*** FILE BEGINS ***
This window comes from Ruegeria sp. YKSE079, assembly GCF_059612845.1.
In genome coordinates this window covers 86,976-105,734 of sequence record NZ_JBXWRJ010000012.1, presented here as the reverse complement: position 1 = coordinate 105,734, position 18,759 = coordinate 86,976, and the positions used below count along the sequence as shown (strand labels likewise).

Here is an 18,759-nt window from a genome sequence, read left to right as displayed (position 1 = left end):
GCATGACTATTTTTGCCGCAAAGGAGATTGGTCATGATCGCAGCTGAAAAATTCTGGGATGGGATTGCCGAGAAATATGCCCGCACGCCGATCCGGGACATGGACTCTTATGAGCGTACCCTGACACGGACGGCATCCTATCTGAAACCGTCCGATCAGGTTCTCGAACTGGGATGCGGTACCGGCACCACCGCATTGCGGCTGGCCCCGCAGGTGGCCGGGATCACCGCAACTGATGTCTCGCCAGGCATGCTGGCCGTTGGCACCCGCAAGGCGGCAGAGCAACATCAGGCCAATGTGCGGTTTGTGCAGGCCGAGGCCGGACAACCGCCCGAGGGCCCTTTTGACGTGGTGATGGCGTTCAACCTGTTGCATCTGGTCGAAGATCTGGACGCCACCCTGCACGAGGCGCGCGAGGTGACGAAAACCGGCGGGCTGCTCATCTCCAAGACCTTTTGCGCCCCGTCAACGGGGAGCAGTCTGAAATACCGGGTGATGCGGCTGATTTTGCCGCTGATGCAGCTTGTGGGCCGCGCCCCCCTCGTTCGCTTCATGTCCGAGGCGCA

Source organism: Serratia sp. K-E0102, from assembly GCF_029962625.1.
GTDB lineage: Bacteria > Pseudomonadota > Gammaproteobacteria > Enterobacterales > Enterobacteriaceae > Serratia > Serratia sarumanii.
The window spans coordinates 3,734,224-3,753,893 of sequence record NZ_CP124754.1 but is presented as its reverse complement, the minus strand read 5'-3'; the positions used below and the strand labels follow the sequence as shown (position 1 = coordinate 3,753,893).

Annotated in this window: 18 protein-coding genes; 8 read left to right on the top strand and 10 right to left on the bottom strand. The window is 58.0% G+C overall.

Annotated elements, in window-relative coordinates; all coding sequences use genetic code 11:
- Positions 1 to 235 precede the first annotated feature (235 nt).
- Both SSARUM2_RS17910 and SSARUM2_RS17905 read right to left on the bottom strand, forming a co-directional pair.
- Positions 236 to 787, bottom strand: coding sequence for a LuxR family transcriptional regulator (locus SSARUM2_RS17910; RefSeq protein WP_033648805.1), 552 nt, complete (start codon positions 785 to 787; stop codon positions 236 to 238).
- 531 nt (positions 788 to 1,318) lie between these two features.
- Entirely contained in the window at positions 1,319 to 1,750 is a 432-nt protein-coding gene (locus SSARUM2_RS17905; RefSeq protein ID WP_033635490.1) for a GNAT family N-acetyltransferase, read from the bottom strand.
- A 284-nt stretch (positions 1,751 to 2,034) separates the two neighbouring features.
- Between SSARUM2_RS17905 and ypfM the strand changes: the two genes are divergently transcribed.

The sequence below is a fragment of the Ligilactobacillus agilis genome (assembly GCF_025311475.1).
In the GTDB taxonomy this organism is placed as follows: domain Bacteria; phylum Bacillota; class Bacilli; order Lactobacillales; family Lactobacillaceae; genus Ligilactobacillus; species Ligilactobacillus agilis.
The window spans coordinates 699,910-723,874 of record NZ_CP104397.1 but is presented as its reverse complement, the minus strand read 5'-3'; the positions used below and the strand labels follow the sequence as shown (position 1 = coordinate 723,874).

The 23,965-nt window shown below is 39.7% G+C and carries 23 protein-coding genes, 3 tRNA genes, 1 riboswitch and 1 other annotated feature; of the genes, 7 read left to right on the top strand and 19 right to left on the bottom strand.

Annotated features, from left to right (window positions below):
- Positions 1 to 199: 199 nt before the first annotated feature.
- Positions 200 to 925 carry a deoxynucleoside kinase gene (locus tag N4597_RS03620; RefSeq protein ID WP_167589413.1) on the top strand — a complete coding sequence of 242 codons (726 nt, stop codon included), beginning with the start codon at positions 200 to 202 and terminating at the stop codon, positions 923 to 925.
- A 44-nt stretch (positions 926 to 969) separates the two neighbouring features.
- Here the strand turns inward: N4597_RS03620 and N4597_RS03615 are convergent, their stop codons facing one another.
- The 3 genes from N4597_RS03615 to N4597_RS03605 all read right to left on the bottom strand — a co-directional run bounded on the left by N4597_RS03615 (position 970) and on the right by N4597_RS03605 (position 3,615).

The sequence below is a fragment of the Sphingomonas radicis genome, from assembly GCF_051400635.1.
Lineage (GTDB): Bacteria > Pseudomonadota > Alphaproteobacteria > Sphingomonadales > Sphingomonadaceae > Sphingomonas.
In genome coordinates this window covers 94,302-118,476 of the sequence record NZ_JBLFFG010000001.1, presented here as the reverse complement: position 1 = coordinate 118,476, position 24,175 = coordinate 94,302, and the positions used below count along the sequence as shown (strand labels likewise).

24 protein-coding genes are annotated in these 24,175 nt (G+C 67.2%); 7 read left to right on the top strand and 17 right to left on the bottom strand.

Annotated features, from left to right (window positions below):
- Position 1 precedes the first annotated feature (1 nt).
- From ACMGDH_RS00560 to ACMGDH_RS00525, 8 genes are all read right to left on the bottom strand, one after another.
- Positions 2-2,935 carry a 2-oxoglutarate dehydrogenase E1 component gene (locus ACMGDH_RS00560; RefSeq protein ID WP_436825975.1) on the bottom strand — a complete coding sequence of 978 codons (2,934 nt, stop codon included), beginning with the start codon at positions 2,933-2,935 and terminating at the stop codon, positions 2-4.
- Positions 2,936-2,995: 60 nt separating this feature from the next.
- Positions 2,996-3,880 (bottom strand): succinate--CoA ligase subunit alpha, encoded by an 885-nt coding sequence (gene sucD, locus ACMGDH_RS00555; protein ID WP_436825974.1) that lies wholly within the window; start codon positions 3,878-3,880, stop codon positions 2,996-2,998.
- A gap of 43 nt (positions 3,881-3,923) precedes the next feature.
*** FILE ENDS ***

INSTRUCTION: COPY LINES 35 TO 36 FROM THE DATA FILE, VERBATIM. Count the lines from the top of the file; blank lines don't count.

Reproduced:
- Positions 2,936-2,995: 60 nt separating this feature from the next.
- Positions 2,996-3,880 (bottom strand): succinate--CoA ligase subunit alpha, encoded by an 885-nt coding sequence (gene sucD, locus ACMGDH_RS00555; protein ID WP_436825974.1) that lies wholly within the window; start codon positions 3,878-3,880, stop codon positions 2,996-2,998.